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By: Catherine Sutherland

By: Catherine Sutherland

Catherine Sutherland is a Senior Associate Attorney at WhitbeckBennett. Catherine was born and raised in Southern California and is an experienced litigation attorney, focused on family law. Her prior experience includes working as a litigation attorney for a large national law firm, as well as employment with both state and federal agencies. To learn more about Catherine, click here.

Tips for Testifying in a Domestic Violence Case 

[11.23.2021]

Domestic violence cases are among the most difficult to prepare for, most notably for the victim of the abuse. Examples of where the victim likely will have to testify are:

-Protective order cases (sometimes called restraining orders)
-Child custody cases
-Divorce proceedings
-Criminal cases

It’s important you have an attorney experienced in domestic violence issues to prepare you to testify in the best way possible. Here are some tips for testifying in a hearing involving domestic violence issues:

 

  1. Show respect to the court by showing up on time and dressing appropriately. This means dressing as you would for a job interview.  
  2. While in the courthouse, be sure that your behavior reflects the seriousness of the reason that you are appearing before the court. This is not a time for laughter or otherwise exhibiting anything but a serious demeanor. 
  3. When testifying, speak loudly enough so that you are heard in the courtroom. There is no need to yell but many people are not used to speaking in public. It requires more than the level you would use across a dinner table. You can practice this with your attorney prior to your court date. 
  4. Make eye contact with the judge and anyone posing questions to you while you testify. You do not have to make eye contact with your abuser or anyone else unless directed by the court or your attorney to do so. 
  5. Do not rush your speech. Answer the questions at a conversational pace. Often, there will be a court reporter transcribing your testimony. The transcript will be clear if you speak slowly, loudly, and deliberately. Again, you can practice this with your attorney prior to appearing in court. 
  6. If you need an interpreter, let your attorney know. 
  7. If you need a break, tell your attorney. It’s okay to take a break if you need it. You need not leave the witness stand to take some deep breaths and gather your thoughts or even request a drink of water. You can shut your eyes, focus your mind on something that calms you and when you are ready, let the court know you are able to proceed.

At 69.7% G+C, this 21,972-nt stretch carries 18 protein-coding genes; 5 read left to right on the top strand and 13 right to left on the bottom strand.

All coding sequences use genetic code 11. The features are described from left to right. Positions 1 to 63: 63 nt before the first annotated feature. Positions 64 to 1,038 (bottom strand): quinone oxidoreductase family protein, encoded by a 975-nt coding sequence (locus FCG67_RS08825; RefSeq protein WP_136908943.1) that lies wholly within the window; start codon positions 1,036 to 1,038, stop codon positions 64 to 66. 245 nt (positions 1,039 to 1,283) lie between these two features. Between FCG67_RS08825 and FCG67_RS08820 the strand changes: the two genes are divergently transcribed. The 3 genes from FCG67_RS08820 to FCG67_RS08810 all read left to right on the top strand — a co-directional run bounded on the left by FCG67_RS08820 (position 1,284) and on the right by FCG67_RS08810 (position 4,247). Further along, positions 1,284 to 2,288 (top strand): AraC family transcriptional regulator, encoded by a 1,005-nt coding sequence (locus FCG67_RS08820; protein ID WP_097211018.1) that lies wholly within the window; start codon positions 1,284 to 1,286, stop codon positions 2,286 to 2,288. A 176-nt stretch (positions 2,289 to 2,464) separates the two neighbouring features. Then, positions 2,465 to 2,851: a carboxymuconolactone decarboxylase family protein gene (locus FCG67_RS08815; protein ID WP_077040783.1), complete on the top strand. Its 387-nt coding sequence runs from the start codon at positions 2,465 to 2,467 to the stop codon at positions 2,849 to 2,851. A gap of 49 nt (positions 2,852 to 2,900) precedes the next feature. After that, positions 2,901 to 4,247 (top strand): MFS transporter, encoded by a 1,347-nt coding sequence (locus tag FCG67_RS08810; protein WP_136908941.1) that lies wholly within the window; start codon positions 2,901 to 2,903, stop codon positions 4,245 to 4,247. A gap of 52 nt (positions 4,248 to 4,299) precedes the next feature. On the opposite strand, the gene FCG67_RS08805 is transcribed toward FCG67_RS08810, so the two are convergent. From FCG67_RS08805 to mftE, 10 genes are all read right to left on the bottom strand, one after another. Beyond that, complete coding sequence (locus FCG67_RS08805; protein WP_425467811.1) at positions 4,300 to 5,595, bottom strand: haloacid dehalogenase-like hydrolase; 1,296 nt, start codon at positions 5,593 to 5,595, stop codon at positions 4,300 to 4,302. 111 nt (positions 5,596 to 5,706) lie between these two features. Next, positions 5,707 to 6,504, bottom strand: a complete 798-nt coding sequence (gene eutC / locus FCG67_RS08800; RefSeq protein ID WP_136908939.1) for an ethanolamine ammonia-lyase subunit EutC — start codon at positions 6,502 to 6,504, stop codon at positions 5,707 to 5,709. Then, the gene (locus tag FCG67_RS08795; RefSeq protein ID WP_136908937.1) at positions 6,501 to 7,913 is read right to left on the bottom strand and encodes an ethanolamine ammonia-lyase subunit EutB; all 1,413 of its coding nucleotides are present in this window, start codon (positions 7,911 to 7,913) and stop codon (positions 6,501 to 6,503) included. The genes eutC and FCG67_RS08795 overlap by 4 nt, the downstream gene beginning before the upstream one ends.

8. Always address the judge as “Your Honor” when asking or answering any questions posed by the judge. 
  9. When telling your story, you are not expected to do anything other than describe exactly what happened. 
  10. Never try to guess if your answer will hurt or help your case. Simply state the truth to the best of your recollection. If you do not remember something, then stating that you do not remember is a perfectly satisfactory answer.
  11.  Do not elaborate upon any answer with what you think may have happened. If you do not have a clear memory, then say so. 
  12. Answer the question posed and nothing else. Listen to the question and answer only the question. Do not offer more than what is asked. Do not provide opinions or conclusions and do not repeat what anyone else had said to you unless specifically asked such a question. 
  13. Once a question is posed to you, wait a moment before you answer the question. Your attorney may need to state an objection. The judge will then either sustain the objection and instruct you not to answer to question or overrule the objection and instruct you to answer.
  14. If you do not understand a question, state that you do not understand the question. Never guess what is being asked if the question is not clear to you. Additionally, if you don’t know the answer to a question, “I don’t know” is a perfectly acceptable response.

The court has rules in place to protect you while you are in court, as well as before and after your court appearance. If anyone tries to intimidate you into not testifying or tries to influence you into changing your testimony, immediately contact your attorney.

 

If you have specific fears the defendant will attempt to harm you or your loved ones if you testify, immediately tell your attorney. If the defendant has access to guns, immediately tell your attorney. There are rules in place to effectively address all these concerns.

Our attorneys at WhitbeckBennett have extensive experience in domestic violence cases and can help you both in and out of court with your preparation and testimony. Give us a call to set up a consultation to find out how we can help.

 

Contact WhitbeckBennett by calling 800-516-3964 or emailing clientservices@wblaws.com.

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